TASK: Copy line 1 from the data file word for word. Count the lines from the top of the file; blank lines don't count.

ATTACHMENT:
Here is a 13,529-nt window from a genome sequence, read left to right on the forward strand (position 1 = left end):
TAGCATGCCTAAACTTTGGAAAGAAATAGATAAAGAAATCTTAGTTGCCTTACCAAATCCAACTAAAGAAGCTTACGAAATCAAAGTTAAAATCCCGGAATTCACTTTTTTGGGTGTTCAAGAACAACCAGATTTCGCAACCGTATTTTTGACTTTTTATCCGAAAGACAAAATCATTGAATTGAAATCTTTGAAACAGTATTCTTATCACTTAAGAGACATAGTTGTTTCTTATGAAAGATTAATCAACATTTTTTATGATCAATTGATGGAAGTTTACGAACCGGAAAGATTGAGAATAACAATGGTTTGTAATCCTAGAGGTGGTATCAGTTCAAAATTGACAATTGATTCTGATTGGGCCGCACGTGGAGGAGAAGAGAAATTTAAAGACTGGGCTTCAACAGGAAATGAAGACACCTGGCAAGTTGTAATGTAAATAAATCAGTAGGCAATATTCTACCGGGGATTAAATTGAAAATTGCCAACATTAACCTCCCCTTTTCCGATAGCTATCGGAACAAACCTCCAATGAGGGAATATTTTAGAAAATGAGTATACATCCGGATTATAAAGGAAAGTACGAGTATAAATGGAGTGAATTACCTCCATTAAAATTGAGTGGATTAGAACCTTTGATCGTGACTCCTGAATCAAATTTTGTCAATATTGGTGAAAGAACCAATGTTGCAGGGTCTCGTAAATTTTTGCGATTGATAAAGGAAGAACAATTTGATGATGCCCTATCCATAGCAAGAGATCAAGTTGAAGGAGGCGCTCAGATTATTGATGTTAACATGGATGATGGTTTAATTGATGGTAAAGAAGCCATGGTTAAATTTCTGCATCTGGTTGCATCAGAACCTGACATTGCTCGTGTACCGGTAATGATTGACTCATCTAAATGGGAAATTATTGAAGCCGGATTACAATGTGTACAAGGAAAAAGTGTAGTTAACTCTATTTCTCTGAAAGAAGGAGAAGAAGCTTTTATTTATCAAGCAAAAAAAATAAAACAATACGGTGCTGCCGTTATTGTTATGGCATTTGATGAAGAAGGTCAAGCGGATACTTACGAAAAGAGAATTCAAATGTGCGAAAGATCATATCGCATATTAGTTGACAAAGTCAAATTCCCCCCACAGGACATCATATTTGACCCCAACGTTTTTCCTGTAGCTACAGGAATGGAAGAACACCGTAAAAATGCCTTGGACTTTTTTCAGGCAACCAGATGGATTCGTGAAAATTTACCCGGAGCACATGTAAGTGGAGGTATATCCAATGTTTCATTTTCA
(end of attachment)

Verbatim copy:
Here is a 13,529-nt window from a genome sequence, read left to right on the forward strand (position 1 = left end):